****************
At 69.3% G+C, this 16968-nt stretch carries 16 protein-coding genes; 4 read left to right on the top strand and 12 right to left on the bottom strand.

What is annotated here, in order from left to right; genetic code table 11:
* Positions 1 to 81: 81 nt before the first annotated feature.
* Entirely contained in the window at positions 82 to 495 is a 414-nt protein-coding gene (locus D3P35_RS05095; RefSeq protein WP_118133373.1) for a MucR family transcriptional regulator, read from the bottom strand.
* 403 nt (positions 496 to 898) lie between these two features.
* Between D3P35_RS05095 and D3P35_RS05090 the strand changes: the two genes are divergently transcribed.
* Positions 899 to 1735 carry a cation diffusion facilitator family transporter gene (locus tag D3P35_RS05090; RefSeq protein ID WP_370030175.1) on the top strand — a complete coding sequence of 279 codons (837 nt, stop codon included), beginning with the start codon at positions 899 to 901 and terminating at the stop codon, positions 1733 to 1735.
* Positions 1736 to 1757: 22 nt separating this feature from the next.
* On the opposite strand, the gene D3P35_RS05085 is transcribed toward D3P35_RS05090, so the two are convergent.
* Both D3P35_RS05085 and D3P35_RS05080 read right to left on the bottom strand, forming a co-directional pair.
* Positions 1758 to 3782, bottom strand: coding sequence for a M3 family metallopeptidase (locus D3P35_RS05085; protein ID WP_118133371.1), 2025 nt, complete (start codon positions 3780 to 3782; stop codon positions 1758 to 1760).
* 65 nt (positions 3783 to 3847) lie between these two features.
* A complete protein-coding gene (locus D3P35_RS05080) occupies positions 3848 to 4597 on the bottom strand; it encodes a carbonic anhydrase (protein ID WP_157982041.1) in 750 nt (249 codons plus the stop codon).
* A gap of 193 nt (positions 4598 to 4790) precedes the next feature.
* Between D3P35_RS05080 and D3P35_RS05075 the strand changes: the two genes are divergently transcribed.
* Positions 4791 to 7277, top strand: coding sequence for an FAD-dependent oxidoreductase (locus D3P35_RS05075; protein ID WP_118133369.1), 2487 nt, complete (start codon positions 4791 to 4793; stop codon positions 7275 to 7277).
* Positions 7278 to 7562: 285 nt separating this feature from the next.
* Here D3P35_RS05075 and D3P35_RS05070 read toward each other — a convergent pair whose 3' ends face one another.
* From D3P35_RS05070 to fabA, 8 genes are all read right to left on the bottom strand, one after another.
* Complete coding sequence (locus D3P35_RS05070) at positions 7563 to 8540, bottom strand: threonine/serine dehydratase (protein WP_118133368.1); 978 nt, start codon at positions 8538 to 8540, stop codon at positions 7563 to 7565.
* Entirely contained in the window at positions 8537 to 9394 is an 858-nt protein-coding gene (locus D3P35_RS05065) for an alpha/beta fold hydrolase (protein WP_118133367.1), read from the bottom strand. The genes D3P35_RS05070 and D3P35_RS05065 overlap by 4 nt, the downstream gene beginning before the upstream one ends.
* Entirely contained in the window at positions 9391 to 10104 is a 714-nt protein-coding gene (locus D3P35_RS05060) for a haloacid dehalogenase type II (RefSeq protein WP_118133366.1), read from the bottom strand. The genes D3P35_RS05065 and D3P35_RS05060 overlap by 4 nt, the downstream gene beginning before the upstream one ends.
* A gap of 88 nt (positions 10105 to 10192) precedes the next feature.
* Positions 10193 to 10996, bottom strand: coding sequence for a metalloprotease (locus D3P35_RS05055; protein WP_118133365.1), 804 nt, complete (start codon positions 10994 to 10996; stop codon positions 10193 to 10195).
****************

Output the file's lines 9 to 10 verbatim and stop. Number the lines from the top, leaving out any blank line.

* On the opposite strand, the gene D3P35_RS05085 is transcribed toward D3P35_RS05090, so the two are convergent.
* Both D3P35_RS05085 and D3P35_RS05080 read right to left on the bottom strand, forming a co-directional pair.